There are many definitions of CSR. In general terms, it is about delivering benefits for economic, social and environmental stakeholders. On the ground, we’ve seen fantastic work going on – exemplified by organisations like Business in the Community. We genuinely believe that for a number of businesses, CSR isn’t an add on – it’s seen as a key ingredient of a sustainable business model.
As a CEO of a for profit, the bottom line is, well, the bottom line. How do we get more customers? How do we make the ones we have happy? How do we get the best out of the team? How do we ensure our product is usable and therefore shippable?
I understand any skepticism around CSR.
But it is there. And it’s not going away. Moreover, in many countries it’s now backed by legislation.
How could we improve the conventional model of CSR? Let’s come back to that. First a few more numbers.
We carried out some research a few months back. We looked at 30 of the biggest suppliers to UK government, including Capgemini, HP, Balfour Beatty, Babcock, Fujitsu and Barclays.
What we found…
- They account for up to 15% of government expenditure
- The total UK Community Investment spend of the 8 companies who share their figures is £9,533,461
- The total Global Community Investment spend of the 12 companies who have share their figures is £328,249,901.
And, according to the Charities Aid Foundation, FTSE 100 companies donated an average of 1.9% pre-tax profits in 2014.
What we ask…
- Is there a direct link between this CSR spend and sales? Short answer: no.
- Should there be?
- Why not? What if you could demonstrate a clear ROI on this spend?
We think this not because we think CSR is an afterthought or an add on. If it is a a core component of business strategy it has to be a core component of your financial strategy – because these two things are so intertwined. This is what we mean when we think we can square the circle of CSR.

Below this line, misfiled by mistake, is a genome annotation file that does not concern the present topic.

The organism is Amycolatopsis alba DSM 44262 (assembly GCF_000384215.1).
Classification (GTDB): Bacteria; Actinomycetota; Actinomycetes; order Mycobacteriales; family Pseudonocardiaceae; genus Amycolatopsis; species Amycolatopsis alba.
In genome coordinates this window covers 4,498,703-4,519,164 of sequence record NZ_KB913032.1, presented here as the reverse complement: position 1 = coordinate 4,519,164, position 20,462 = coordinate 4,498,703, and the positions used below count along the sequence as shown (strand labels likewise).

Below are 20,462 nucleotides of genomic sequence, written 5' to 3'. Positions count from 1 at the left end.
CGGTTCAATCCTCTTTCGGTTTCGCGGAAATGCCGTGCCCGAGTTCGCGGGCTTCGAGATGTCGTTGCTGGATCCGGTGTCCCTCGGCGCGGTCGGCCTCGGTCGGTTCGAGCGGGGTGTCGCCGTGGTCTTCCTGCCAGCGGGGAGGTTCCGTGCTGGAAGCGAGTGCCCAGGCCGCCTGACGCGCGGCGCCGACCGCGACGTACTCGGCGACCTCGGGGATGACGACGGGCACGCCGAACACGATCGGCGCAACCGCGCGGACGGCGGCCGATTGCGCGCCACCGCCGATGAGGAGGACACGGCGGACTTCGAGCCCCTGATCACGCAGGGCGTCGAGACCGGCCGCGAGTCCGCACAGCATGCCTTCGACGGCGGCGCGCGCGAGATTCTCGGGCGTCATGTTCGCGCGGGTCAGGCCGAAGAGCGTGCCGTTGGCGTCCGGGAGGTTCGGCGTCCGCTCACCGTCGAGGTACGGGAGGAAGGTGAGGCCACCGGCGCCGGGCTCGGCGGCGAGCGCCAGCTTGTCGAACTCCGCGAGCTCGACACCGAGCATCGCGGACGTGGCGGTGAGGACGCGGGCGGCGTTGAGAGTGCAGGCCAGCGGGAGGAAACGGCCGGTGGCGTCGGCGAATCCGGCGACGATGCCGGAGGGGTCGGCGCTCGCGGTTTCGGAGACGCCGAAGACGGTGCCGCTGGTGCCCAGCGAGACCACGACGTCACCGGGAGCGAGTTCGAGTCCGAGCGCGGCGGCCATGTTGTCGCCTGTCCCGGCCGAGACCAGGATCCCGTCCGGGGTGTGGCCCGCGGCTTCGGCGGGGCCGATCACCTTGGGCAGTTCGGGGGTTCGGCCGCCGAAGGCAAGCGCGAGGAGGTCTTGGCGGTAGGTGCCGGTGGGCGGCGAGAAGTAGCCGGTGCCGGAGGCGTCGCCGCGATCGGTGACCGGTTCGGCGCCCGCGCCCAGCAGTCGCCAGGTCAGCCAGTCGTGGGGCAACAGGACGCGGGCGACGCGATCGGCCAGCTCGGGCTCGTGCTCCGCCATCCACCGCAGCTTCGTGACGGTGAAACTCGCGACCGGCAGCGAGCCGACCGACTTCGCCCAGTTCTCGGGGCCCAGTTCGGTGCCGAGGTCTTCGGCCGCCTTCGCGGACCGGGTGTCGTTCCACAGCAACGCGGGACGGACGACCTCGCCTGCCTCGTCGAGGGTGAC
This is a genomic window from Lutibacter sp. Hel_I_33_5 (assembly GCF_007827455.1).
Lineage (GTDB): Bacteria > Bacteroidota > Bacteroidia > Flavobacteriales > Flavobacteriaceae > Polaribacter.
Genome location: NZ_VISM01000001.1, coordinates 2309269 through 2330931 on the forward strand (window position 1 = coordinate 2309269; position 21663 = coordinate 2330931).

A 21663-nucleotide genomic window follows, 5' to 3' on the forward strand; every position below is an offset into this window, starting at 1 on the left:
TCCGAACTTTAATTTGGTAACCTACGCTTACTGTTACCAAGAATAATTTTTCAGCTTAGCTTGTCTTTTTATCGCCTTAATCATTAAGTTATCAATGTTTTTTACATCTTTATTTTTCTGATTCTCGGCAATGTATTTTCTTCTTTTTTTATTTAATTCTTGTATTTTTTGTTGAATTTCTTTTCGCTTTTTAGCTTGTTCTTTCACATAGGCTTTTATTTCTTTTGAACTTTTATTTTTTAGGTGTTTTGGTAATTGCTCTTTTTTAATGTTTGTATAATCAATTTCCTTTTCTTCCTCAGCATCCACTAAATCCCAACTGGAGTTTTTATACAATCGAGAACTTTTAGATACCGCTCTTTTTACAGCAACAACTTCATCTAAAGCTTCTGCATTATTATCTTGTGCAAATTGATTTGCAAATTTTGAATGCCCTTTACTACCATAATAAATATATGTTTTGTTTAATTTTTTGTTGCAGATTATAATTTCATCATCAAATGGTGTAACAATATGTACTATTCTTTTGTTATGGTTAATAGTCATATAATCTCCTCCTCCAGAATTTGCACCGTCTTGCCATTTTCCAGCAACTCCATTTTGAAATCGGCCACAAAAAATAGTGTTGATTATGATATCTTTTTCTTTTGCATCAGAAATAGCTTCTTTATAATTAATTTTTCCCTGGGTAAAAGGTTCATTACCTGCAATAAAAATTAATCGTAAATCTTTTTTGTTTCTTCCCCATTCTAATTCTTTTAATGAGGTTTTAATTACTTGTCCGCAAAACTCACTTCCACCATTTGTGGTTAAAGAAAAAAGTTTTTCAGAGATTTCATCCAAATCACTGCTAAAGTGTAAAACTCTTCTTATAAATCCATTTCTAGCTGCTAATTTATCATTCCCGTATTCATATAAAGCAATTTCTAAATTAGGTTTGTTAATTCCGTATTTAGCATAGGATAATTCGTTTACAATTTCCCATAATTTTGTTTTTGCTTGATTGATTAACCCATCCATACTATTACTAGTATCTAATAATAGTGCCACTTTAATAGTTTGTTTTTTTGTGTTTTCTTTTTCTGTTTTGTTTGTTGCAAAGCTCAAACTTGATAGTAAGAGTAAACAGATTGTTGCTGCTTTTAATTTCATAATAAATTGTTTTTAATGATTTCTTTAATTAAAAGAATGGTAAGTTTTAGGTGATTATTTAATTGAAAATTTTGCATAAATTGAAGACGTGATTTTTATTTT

Why not do well by doing good, if you could demonstrate that your CSR budgets and resources were going into local community projects that were delivering clear outputs, and were rewarded for that with sales?
Why not do well by doing good and demonstrate this in terms of clear ROI for your CSR spend?
That would be a good thing right? If you want CSR to be a core part of your business strategy it has to be a core part of your financial strategy.
Social Value is increasingly a differential in government tendering – how much you give can determine how much you win. At the Social Value Exchange we use market design to ensure CSR is paid for at a fair and efficient price – the sweet spot between making sure community projects benefit and suppliers don’t break their business models. Suppliers have used this approach to win more than £20m of government contracts.
With this option, why wouldn’t you use CSR to get more sales?
Firesouls make digital products that drive innovation in, and get more resources to, the public and community sectors. Our latest product is the Social Value Exchange, an online marketplace that gets more funding and resources into local community projects.